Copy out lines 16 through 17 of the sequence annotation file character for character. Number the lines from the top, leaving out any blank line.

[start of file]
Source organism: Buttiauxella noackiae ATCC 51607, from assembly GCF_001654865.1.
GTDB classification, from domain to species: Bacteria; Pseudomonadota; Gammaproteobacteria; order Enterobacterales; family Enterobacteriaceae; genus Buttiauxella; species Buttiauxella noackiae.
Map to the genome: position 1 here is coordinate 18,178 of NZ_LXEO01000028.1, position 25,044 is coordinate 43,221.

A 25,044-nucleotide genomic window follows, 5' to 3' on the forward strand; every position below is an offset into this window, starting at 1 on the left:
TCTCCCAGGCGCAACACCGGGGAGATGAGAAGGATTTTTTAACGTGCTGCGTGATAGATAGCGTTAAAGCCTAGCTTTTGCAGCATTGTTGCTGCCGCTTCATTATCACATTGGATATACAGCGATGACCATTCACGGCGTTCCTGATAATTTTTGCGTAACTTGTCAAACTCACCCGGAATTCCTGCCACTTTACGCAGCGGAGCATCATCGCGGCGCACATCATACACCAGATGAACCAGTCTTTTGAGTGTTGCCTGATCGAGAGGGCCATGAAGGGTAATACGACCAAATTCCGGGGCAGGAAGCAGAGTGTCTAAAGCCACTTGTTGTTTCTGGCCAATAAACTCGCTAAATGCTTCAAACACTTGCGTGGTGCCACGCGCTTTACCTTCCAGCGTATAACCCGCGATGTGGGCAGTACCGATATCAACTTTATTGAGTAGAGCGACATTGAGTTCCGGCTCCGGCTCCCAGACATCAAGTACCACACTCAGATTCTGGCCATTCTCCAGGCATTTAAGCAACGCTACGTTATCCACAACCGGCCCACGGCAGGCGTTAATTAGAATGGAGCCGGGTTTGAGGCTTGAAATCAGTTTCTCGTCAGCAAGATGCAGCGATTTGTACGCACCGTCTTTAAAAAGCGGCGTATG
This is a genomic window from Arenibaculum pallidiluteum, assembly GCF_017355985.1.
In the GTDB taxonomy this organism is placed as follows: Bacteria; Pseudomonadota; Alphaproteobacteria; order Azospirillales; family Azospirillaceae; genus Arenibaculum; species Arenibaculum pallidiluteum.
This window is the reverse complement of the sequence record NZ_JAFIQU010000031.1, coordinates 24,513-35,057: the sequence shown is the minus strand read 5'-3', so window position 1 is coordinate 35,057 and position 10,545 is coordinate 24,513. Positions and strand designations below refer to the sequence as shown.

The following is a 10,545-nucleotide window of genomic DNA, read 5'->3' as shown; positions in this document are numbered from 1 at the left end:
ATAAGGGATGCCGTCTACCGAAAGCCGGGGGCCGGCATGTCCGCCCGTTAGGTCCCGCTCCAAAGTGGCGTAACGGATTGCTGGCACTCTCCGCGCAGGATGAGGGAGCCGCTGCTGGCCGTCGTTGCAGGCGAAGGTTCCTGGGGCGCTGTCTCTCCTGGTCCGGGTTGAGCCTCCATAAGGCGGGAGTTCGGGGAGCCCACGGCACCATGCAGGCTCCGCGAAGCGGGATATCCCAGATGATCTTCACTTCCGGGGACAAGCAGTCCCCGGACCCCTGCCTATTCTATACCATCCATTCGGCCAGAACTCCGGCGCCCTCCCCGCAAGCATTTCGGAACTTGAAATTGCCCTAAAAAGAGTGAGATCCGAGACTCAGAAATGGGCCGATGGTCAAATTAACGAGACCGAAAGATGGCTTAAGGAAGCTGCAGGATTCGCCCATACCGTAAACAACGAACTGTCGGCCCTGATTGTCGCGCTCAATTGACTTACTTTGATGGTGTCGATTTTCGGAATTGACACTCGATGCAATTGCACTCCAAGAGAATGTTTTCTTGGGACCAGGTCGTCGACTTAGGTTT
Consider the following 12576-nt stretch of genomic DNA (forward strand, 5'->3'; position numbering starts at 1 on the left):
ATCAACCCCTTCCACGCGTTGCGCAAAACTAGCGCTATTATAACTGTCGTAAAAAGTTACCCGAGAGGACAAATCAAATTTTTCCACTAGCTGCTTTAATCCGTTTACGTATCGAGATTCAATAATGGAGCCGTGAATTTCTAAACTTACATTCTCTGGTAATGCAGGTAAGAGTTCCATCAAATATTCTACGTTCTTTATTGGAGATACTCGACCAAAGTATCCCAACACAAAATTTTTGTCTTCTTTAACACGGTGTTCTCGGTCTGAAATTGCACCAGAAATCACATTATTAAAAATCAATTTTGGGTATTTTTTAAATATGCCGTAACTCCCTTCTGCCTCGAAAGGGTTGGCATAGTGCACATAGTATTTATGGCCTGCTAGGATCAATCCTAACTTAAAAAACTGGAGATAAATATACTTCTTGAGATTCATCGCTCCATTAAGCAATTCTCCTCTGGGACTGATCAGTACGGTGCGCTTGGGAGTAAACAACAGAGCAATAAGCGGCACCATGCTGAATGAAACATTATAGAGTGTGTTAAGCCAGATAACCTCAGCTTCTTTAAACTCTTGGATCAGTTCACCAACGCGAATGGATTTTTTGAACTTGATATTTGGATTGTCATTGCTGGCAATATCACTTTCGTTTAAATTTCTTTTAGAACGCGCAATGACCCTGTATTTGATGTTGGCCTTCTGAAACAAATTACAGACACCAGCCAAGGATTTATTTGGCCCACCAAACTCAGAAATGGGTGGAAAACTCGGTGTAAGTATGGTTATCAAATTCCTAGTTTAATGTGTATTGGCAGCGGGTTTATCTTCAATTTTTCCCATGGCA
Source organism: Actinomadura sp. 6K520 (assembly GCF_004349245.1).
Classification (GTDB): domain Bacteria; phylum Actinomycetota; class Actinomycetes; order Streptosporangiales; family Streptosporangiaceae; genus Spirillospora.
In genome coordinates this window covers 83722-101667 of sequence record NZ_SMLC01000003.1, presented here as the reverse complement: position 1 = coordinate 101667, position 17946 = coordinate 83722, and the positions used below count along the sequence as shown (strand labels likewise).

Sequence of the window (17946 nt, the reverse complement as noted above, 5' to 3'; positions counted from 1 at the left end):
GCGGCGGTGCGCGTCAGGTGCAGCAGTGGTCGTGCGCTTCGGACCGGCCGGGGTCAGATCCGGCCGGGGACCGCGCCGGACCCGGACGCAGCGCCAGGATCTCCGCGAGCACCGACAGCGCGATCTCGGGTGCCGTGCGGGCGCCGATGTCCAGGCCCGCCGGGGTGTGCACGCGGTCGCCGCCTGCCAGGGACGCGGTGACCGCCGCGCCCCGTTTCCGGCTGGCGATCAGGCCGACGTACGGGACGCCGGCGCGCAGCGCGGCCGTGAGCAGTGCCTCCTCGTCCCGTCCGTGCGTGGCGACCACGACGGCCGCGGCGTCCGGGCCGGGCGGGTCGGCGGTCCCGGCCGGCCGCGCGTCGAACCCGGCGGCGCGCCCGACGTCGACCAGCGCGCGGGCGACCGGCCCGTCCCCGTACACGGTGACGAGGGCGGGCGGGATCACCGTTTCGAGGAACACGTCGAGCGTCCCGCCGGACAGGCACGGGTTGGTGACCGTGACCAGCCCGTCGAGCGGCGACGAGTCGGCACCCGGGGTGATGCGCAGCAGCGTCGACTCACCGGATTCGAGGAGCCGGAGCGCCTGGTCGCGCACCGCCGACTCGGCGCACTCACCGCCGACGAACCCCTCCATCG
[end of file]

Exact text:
Sequence of the window (17946 nt, the reverse complement as noted above, 5' to 3'; positions counted from 1 at the left end):
GCGGCGGTGCGCGTCAGGTGCAGCAGTGGTCGTGCGCTTCGGACCGGCCGGGGTCAGATCCGGCCGGGGACCGCGCCGGACCCGGACGCAGCGCCAGGATCTCCGCGAGCACCGACAGCGCGATCTCGGGTGCCGTGCGGGCGCCGATGTCCAGGCCCGCCGGGGTGTGCACGCGGTCGCCGCCTGCCAGGGACGCGGTGACCGCCGCGCCCCGTTTCCGGCTGGCGATCAGGCCGACGTACGGGACGCCGGCGCGCAGCGCGGCCGTGAGCAGTGCCTCCTCGTCCCGTCCGTGCGTGGCGACCACGACGGCCGCGGCGTCCGGGCCGGGCGGGTCGGCGGTCCCGGCCGGCCGCGCGTCGAACCCGGCGGCGCGCCCGACGTCGACCAGCGCGCGGGCGACCGGCCCGTCCCCGTACACGGTGACGAGGGCGGGCGGGATCACCGTTTCGAGGAACACGTCGAGCGTCCCGCCGGACAGGCACGGGTTGGTGACCGTGACCAGCCCGTCGAGCGGCGACGAGTCGGCACCCGGGGTGATGCGCAGCAGCGTCGACTCACCGGATTCGAGGAGCCGGAGCGCCTGGTCGCGCACCGCCGACTCGGCGCACTCACCGCCGACGAACCCCTCCATCG